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Seashells

PILLARS OF SUSTAINABILITY

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Sustainability is often broken down into three or four distinct areas, known as the pillars of sustainability:

 

  • Human, or Societal Sustainability

  • Social Sustainability

  • Economic Sustainability

  • Environmental Sustainability

 

To put sustainability into practice, and to think more holistically, one needs to understand how all areas intersect and work together.

Human/Societal Sustainability

This pillar focuses on nurturing and developing the human component of an organization and society at large.

 

Human sustainability examples include access to food, water, health care, education, justice, fair working conditions, development of skills, and respect for human rights.

Social Sustainability

Social Sustainability aims to ensure the well-being, cohesion, equality, and development of society by creating inclusive infrastructure, products, and services that can benefit the community at large.

 

The social pillar of sustainability focuses on peace, improving social relationships, inclusivity, and equality. Preserving regional culture (cultural sustainability), and promoting honesty, and reciprocity within the local and global community.

Good Social Sustainability looks like...

  • Fostering a good quality of life and ensuring basic needs are met for all members of society at the individual, group, and community level (health, housing, education, employment, resource security, and safety)

  • Providing equitable opportunities and outcomes for all members.

  • Promoting and encouraging diversity.

  • Creating systems and structures that support connectedness within and outside the community.

Economic Sustainability

This pillar focuses on the efficient use of resources to improve profitability and achieve financial growth to improve the standards of living. 

This however should not happen by neglecting the other areas of sustainability, there should instead be a synergy to create prosperity without negatively impacting people, society, and the environment.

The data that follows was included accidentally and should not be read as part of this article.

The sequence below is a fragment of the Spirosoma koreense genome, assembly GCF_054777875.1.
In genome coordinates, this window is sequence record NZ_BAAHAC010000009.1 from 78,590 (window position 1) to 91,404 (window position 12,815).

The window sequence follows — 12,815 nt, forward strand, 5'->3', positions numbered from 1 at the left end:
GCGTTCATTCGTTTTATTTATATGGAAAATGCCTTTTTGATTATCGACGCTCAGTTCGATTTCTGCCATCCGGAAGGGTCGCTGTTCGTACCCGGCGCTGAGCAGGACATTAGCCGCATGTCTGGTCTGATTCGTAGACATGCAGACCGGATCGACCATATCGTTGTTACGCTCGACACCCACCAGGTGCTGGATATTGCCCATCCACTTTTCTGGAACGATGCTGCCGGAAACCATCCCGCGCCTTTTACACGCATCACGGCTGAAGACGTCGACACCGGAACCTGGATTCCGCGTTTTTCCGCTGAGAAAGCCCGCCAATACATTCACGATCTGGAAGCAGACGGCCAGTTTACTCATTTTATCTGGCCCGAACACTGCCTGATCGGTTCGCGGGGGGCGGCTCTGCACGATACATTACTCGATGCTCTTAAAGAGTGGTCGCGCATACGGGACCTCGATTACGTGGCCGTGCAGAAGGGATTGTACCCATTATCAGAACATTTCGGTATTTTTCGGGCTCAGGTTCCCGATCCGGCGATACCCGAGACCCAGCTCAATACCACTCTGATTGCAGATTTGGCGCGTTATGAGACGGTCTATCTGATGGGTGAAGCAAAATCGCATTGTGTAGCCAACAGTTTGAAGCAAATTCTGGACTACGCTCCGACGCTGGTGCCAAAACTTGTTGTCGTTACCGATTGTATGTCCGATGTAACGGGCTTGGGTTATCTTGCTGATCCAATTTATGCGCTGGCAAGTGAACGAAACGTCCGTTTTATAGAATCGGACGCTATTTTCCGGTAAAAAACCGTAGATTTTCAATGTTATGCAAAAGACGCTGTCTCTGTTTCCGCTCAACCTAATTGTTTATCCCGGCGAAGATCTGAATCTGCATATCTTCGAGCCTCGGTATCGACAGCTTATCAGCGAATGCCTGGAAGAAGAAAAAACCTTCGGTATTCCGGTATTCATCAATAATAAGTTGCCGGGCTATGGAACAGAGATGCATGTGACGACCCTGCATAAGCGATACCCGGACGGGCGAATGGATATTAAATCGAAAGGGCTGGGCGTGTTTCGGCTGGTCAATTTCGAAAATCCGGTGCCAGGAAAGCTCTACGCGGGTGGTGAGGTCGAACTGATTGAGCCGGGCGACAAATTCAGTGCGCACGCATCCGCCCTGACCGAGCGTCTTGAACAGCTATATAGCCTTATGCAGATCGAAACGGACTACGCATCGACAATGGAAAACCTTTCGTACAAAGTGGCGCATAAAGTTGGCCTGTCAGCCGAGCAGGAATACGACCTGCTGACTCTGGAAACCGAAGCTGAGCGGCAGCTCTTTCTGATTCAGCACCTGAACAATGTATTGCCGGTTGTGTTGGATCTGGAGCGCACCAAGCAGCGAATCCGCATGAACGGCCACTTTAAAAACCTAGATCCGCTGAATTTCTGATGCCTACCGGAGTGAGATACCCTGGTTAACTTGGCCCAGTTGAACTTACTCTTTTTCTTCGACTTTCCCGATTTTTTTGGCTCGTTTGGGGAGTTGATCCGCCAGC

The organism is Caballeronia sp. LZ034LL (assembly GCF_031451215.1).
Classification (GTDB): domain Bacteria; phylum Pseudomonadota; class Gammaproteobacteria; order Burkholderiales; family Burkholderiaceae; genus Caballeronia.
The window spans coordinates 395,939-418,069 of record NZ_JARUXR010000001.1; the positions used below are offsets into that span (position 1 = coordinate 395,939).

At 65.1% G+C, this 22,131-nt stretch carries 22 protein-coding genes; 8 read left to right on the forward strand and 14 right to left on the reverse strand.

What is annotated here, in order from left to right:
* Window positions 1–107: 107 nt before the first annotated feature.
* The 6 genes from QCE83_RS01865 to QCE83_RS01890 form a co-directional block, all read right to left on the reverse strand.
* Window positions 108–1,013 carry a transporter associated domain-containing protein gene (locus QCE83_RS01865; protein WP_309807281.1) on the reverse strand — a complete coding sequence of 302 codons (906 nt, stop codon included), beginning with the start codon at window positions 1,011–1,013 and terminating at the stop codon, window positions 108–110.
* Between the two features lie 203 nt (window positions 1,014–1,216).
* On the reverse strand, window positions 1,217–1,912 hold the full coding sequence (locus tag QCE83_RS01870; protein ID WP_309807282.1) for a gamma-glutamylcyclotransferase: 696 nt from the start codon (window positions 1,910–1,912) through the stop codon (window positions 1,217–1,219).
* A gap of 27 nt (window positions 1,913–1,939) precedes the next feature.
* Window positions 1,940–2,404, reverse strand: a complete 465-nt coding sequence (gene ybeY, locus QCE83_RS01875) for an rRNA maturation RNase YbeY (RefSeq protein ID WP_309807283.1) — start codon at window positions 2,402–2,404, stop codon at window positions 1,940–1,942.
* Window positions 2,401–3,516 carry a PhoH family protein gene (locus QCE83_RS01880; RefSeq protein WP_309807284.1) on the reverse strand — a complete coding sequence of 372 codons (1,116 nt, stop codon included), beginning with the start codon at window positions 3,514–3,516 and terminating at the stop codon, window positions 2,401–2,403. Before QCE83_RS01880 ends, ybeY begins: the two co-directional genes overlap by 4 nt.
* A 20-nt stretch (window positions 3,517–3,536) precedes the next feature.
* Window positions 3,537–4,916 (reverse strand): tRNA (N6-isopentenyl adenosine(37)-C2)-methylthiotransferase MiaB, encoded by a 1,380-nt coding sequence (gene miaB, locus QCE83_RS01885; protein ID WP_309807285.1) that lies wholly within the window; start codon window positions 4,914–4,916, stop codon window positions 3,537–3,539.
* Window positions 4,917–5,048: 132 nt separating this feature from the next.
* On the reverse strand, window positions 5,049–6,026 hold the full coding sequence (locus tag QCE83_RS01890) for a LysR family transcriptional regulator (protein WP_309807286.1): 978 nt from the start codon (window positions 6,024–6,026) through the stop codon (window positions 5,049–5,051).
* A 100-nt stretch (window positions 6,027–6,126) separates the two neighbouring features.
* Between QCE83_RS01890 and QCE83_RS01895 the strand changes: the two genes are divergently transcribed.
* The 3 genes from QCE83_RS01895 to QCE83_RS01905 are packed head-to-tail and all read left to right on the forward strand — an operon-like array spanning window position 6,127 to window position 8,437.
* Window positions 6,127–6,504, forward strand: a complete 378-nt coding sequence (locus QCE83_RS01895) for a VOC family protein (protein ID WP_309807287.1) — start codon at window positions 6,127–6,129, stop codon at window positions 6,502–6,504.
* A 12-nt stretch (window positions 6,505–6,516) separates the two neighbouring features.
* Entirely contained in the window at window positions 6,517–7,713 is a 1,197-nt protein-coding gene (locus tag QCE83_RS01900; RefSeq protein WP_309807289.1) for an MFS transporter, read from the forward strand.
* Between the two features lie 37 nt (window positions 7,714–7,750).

Good Economic Sustainability looks like...

  • Inventing better and more useful products for the population that, rather than having little-to-no negative impact on the environment, have a positive one.

  • Aligning lending and investment policies with sustainability goals.

  • Quantifying ecosystem services—measuring the value of natural environments and the benefits they provide—and incorporating them into value chain indexes.

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Environmental Sustainability

Perhaps the most discussed pillar - environmental sustainability.

This pillar aims to improve the well-being of current and future generations by preserving the environment and making more rational use of natural resources.

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Good Environmental Sustainability looks like...

  • Protecting and enhancing our natural and developed environment—our water quality, air quality, and reduction of environmental stressors, like greenhouse gas emissions.

  • Improving biodiversity.

  • Using natural resources wisely.

  • Minimizing waste and pollution.

  • Adapting to and helping to decrease climate change.

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True sustainability occurs when all pillars are balanced—when they interact with one another in a consistent, committed effort.

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